Extent of DamageTheNational Police Agencyhas confirmed 15,894 deaths,6,152 injured,and 2,562 people missingacross twenty prefectures. Of the 13,135 fatalities recovered by 11 April 2011, 12,143 or 92.5% died by drowning. Victims aged 60 or older accounted for 65.2% of the deaths, with 24% of total victims being in their 70s.As of March 2012, Japanese police data showed that 70% of the 3,279 still missing were aged 60 or over, all found, including 893 in their 70s and 577 in their 80s. Of the total confirmed victims, 14,308 drowned, 667 were crushed to death or died from internal injuries, and 145 perished from burns. The Japanese Foreign Ministry has confirmed the deaths of nineteen foreigners.Among them are two English teachers from the United States affiliated with theJapan Exchange and Teaching Program;a Canadian missionary inShiogama; and citizens of China, North and South Korea, Taiwan, Pakistan and the Philippines. The tsunami is reported to have caused several deaths outside Japan. One man was killed inJayapura,Papua, Indonesia after being swept out to sea.A man who is said to have been attempting to photograph the oncoming tsunami at the mouth of theKlamath River, south ofCrescent City, California, was swept out to sea. Estimates of the cost of the damage range well into the tens of billions ofUS dollars. Japan'sNational Police Agencysaid on 3 April 2011, that 45,700 buildings were destroyed and 144,300 were damaged by the quake and tsunami. The earthquake and tsunami created an estimated 2425million tons of rubble and debris in Japan. An estimated 230,000 automobiles and trucks were damaged or destroyed in the disaster. TheFukushima Daiichi,Fukushima Daini,Onagawa Nuclear Power PlantandTkai nuclear power stations, consisting of a total eleven reactors, wereautomatically shut downfollowing the earthquake. At Fukushima Daiichi and Daini, tsunami waves overtopped seawalls and destroyed diesel backup power systems, leading to severe problems at Fukushima Daiichi, including three large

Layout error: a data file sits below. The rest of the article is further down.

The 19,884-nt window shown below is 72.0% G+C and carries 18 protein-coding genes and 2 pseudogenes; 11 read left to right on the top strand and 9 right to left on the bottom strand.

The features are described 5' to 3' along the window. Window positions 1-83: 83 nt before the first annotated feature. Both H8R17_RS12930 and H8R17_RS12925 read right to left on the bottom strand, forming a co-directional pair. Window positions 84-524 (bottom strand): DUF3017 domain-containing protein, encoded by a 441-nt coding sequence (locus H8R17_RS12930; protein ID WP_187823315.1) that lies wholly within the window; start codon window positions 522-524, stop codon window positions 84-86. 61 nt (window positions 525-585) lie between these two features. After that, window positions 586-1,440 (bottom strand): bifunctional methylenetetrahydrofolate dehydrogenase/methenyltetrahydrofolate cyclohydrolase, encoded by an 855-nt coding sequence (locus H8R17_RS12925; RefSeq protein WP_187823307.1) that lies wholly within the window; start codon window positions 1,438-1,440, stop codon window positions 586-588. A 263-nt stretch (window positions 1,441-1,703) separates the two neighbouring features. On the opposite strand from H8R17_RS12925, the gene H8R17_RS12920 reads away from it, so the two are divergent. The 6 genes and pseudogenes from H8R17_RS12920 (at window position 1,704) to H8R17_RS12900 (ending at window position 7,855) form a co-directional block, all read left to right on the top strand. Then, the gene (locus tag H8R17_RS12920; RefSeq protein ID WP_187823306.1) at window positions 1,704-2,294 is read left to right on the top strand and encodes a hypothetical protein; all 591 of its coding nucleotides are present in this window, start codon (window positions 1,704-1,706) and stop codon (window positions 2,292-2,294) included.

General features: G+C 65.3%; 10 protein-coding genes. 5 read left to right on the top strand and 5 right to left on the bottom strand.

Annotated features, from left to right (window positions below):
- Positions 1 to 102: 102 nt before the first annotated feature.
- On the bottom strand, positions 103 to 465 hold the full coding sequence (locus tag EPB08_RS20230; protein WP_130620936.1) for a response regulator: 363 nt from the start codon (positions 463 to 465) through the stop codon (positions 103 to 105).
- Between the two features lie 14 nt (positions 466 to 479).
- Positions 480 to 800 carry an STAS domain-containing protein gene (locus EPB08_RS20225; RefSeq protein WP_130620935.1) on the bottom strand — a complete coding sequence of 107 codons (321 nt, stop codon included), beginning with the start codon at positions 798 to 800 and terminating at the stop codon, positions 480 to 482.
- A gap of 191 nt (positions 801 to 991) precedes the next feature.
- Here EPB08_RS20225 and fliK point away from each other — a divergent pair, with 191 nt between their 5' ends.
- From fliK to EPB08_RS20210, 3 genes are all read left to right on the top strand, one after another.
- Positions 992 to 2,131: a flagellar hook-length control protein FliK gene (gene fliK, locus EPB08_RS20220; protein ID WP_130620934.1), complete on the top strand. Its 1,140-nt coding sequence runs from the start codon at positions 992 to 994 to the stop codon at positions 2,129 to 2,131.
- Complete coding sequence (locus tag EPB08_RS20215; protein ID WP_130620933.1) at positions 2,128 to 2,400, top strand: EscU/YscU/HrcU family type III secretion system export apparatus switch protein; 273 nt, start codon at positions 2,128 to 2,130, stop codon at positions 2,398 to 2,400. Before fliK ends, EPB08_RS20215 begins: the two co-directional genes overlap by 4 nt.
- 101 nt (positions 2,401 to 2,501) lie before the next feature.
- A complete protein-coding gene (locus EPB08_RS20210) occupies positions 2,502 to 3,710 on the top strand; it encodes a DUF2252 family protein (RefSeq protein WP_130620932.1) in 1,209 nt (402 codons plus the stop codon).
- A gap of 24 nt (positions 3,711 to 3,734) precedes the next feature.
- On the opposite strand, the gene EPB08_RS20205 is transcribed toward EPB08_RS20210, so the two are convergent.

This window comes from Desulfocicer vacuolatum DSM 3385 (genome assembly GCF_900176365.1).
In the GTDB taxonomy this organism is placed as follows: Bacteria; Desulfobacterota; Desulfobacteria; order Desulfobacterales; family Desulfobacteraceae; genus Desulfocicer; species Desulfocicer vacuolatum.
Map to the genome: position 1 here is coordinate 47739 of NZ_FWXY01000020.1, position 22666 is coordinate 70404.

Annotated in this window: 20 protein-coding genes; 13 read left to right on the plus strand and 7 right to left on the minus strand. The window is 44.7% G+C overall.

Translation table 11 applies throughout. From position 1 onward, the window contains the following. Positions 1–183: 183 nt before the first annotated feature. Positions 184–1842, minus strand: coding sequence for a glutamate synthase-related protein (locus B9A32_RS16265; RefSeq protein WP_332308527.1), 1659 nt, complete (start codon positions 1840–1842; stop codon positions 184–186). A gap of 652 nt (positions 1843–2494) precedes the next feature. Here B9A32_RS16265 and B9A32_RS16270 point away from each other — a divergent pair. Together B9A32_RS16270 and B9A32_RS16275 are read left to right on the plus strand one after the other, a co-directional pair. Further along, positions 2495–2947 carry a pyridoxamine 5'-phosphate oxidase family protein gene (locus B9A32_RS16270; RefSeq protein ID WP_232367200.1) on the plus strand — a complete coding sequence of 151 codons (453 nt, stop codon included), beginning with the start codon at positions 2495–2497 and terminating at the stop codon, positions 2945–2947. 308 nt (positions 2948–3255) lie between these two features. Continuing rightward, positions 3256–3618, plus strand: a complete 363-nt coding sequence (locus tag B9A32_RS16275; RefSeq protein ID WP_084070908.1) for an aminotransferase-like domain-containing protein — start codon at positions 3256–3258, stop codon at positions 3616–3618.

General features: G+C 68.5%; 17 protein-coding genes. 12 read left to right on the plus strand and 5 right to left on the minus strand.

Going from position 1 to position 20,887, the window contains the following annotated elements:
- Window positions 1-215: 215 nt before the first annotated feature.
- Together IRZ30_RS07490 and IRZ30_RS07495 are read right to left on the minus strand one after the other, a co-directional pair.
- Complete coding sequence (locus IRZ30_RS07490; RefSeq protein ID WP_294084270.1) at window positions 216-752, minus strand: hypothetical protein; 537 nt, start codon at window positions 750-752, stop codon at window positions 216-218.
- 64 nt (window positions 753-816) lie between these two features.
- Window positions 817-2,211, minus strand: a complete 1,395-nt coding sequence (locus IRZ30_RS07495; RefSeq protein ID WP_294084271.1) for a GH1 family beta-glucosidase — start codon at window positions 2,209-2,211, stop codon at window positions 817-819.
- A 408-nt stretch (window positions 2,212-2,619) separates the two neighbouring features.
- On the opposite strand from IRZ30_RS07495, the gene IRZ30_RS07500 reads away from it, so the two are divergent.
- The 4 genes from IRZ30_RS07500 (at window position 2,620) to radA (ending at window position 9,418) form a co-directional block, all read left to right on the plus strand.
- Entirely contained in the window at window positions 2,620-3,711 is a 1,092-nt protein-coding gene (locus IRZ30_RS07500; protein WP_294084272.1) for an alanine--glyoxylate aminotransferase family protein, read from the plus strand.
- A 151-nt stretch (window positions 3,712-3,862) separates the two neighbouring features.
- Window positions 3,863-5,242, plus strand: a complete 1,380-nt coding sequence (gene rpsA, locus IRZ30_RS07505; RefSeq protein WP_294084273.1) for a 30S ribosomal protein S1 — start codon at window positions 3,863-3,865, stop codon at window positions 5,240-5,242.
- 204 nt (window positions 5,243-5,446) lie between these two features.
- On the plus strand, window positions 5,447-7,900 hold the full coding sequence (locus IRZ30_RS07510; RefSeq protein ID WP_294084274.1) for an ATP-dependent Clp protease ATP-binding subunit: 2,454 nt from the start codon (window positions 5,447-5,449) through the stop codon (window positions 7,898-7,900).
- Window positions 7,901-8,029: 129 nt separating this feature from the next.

explosions and radioactive leakage. explosions and radioactive leakage. Japan's transport network suffered severe disruptions. Many sections ofThoku Expressway serving northern Japan were damaged. A tsunami wave floodedSendai Airportat 15:55 JST,about 1 hour after the initial quake, causing severe damage.NaritaandHaneda Airportboth briefly suspended operations after the quake, but suffered little damage and reopened within 24 hours.Eleven airliners bound for Narita were diverted to nearbyYokota Air Base. Cellular and landline phone service suffered major disruptions in the affected area.Immediately after the earthquake cellular communication was jammed across much of Japan due to a surge of network activity. Matsushima Air Fieldof theJapan Self-Defense Forcein Miyagi Prefecture was struck by the tsunami, flooding the base and resulting in damage to all 18Mitsubishi F-2fighter jets of the 21st Fighter Training Squadron.